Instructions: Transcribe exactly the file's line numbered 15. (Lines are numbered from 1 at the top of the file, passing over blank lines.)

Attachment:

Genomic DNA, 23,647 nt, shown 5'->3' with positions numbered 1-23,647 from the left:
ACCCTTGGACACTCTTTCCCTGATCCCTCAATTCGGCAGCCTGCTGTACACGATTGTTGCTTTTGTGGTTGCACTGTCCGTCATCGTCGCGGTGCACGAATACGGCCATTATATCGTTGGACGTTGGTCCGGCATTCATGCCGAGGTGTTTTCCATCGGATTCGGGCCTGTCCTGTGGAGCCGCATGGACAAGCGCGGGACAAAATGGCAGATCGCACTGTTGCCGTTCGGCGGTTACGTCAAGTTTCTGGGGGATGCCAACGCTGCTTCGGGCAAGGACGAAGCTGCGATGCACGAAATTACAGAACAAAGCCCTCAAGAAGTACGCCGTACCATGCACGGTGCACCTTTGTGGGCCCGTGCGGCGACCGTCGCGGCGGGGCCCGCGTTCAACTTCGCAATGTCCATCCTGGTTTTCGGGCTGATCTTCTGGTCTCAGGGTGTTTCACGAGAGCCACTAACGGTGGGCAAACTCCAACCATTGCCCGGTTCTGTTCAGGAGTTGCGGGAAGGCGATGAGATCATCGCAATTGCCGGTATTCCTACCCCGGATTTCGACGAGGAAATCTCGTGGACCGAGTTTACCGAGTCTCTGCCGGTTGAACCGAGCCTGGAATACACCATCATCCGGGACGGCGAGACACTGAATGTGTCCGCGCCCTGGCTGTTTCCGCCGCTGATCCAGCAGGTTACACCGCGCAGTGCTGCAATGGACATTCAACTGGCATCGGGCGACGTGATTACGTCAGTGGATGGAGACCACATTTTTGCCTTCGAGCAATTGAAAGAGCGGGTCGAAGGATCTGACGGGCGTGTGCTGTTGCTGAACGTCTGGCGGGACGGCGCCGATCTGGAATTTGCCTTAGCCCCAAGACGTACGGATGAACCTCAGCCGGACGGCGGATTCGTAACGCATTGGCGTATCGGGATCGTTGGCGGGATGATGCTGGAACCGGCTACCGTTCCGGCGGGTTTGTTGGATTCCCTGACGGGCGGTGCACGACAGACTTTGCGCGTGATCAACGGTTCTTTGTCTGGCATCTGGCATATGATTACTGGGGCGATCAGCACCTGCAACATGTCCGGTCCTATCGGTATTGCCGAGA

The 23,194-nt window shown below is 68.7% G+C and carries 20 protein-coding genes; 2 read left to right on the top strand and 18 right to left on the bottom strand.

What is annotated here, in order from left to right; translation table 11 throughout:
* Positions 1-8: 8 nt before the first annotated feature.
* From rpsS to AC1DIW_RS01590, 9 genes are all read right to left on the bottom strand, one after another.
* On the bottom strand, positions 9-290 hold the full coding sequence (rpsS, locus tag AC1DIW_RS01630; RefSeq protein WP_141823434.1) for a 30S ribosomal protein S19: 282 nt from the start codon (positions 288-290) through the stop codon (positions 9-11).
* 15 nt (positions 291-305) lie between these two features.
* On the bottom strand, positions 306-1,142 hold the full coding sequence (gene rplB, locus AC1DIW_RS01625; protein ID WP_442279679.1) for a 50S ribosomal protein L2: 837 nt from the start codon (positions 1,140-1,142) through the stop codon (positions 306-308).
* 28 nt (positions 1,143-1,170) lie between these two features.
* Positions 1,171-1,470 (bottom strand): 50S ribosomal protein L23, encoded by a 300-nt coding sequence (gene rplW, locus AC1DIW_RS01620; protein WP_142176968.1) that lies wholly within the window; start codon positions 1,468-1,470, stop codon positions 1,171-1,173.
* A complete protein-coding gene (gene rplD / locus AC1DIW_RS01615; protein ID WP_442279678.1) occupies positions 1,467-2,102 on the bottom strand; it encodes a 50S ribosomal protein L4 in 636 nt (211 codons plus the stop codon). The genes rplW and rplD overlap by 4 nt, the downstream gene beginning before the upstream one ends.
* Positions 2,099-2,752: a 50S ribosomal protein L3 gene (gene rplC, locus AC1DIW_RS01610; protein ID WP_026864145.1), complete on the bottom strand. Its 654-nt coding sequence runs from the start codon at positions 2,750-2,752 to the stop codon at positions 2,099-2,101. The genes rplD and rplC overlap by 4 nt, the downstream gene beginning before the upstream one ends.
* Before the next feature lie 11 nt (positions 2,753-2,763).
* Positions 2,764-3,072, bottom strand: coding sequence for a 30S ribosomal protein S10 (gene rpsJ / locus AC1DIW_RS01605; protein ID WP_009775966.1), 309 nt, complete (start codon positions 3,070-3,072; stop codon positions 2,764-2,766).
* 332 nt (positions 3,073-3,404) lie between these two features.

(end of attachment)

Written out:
* Positions 2,764-3,072, bottom strand: coding sequence for a 30S ribosomal protein S10 (gene rpsJ / locus AC1DIW_RS01605; protein ID WP_009775966.1), 309 nt, complete (start codon positions 3,070-3,072; stop codon positions 2,764-2,766).